The 6MST presents others characteristics, which points it as a better suitable test for screening low exercise capacity in the community. Similarly as the 6MWT, 6MST is self-paced and the height of the step is similar to a step from a regular stair, leading to a better tolerability of 6MST when compared with other step tests.33 A possible advantage of the 6MST over the walk test is the absence of a familiarization test requirement34,35; thereby the time to conduct the test is reduced. However, the 6MST's test–retest reliability has been assessed in patients with pulmonary diseases.34,35 Six-minute step test's physiological responses have already been studied in patients with chronic pulmonary diseases,35–38 and it was capable of identifying abnormal responses to exercise.
However, the assessment of the exercise capacity by the 6MST in a community has not still been done, and the reasons might be related to the lack of reliability and validity studies in a healthy population, and the absence of reference values to predict the test performance. To address this research gap, the purpose of this study was to test the 6MST's reliability and validity in healthy subjects and to establish reference values for exercise capacity using the number of steps in this test. The hypothesis of the authors was that 6MST may be a reliable and valid test. In addition, we expect that demographic and anthropometric measures could predict exercise capacity assessed by the number of steps in this test.
Participants were enrolled from June 2011 until June 2012, and they were invited through placed posters in the university and its neighborhood, and advertised on local radio, television, and in newspapers. Potential participants were asked over the telephone if they met the inclusion criteria to participate in the study. The inclusion criteria were any person without any known diseases and older than 18 years. Participants were defined as healthy if during a telephone call they could confirm that (1) they were able to manage their activities of daily living and (2) without the presence of any diagnosed cardiac, orthopedic, pulmonary, oncologic, or neurologic condition that could decrease their functional capacity, with the exception of controlled hypertension without the use of beta-blockers.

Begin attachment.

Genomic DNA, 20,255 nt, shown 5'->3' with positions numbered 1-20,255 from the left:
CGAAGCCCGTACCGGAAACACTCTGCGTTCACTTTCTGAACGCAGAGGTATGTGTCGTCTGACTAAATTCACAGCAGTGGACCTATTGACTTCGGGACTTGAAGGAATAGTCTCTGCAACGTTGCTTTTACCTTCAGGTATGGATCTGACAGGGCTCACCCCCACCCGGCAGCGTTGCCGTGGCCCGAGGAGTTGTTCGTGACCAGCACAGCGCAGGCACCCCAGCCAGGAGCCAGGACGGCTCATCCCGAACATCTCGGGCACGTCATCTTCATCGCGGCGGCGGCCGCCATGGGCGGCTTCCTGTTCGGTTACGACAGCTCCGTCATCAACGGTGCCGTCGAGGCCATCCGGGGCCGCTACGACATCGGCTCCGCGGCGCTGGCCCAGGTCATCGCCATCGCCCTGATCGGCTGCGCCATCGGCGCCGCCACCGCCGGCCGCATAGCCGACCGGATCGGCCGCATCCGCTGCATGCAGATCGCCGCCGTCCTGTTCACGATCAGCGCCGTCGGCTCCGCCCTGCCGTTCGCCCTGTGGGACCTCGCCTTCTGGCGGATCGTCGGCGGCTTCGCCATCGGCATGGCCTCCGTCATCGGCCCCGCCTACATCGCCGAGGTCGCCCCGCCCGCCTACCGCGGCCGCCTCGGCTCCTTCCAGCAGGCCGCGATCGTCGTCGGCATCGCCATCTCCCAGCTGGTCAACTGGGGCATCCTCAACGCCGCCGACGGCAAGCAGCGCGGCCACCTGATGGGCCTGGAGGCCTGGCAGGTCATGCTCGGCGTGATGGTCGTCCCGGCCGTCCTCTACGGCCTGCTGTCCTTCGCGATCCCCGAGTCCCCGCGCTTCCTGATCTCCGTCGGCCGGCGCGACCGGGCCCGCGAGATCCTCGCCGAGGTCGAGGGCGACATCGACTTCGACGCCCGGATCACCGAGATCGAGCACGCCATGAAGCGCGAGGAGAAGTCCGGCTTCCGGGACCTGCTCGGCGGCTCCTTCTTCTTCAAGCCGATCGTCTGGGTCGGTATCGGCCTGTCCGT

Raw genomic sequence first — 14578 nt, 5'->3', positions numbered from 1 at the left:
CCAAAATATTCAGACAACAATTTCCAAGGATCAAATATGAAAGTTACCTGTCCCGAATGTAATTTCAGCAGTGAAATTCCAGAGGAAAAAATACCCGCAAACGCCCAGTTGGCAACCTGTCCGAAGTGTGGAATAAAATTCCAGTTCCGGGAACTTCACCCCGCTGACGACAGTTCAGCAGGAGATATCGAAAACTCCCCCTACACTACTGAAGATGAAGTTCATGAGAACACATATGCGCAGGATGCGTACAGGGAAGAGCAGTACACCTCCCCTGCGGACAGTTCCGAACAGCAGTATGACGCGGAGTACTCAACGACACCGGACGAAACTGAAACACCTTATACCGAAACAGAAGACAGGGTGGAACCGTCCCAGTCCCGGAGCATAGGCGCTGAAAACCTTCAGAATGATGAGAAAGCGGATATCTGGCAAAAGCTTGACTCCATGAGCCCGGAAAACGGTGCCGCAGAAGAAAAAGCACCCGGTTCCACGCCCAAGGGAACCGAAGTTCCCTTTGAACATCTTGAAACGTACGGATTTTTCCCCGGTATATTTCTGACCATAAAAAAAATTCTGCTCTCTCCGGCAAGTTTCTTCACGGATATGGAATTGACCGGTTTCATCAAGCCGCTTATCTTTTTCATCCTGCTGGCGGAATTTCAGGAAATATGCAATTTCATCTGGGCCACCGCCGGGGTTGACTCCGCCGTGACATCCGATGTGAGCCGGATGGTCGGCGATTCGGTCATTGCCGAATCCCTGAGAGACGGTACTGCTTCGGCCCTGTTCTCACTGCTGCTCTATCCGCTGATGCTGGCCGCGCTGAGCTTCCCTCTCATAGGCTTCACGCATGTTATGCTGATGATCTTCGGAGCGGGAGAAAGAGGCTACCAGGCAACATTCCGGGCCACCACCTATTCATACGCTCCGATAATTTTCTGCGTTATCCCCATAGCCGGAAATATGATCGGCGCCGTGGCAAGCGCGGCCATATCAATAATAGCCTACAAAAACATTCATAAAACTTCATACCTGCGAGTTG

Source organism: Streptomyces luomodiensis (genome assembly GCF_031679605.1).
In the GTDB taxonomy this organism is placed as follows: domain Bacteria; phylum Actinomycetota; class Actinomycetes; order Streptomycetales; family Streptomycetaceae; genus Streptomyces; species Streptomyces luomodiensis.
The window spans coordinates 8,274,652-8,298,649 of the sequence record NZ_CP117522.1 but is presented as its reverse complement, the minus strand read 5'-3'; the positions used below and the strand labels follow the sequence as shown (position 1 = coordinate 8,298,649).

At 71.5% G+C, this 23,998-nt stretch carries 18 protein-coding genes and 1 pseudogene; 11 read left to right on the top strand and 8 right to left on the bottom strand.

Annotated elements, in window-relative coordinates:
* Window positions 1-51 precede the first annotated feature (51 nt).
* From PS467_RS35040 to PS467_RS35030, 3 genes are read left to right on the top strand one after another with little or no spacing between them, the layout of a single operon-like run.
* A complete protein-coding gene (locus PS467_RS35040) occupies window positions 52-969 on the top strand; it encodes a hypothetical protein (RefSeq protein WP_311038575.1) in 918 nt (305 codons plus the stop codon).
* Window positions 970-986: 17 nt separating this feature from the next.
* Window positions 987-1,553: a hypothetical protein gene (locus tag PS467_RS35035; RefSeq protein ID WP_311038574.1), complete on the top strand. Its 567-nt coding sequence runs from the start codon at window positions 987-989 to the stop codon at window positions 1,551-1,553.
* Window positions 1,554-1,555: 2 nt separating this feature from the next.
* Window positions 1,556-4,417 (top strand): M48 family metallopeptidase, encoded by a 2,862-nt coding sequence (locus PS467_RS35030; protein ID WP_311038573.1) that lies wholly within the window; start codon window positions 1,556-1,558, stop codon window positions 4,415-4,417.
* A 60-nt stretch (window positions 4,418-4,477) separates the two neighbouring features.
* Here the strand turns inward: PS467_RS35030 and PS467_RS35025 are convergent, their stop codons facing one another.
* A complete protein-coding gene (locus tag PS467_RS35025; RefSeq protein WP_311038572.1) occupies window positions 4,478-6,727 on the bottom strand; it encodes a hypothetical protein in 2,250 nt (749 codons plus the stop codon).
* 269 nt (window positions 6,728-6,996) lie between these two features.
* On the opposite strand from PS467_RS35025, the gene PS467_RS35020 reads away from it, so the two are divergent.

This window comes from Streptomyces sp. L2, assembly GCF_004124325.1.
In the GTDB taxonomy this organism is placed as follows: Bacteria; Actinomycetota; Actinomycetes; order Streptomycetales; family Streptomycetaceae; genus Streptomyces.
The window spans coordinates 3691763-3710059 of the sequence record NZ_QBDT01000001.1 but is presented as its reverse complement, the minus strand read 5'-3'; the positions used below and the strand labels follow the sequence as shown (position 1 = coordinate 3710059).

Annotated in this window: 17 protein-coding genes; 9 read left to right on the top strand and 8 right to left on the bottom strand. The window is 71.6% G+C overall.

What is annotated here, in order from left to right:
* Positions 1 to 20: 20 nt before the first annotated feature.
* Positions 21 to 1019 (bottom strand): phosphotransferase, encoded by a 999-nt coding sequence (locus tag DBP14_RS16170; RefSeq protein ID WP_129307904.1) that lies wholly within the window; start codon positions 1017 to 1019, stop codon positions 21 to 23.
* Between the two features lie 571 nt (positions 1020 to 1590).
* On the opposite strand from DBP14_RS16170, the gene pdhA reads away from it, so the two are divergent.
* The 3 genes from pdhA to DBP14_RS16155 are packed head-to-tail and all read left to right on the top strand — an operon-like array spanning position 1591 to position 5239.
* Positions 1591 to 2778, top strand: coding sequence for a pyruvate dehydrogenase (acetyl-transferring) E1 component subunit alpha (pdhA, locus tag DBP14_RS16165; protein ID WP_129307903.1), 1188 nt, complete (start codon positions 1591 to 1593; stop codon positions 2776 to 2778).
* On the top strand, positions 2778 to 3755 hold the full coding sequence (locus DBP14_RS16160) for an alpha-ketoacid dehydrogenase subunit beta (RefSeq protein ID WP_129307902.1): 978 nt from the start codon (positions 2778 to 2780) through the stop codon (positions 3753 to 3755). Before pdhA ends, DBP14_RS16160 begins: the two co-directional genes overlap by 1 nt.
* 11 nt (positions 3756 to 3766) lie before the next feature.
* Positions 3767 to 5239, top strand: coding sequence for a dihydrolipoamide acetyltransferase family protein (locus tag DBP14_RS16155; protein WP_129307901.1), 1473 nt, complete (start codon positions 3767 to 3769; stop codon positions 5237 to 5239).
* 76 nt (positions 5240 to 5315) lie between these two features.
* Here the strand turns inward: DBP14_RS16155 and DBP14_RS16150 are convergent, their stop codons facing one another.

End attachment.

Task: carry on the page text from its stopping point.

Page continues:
To be included in the analysis, the participants needed to attend all days of the assessment and to have a BMI value under 35 kg/m2, normal pulmonary function assessed by spirometry [forced vital capacity (FVC) >80% of the predicted normal, forced expiratory volume in the first second (FEV1) >80%, and FEV1/FVC >0.7], and a normal exercise capacity verified by a covered distance (in meters) in the 6MWT higher than 75% of the predicted normal value.29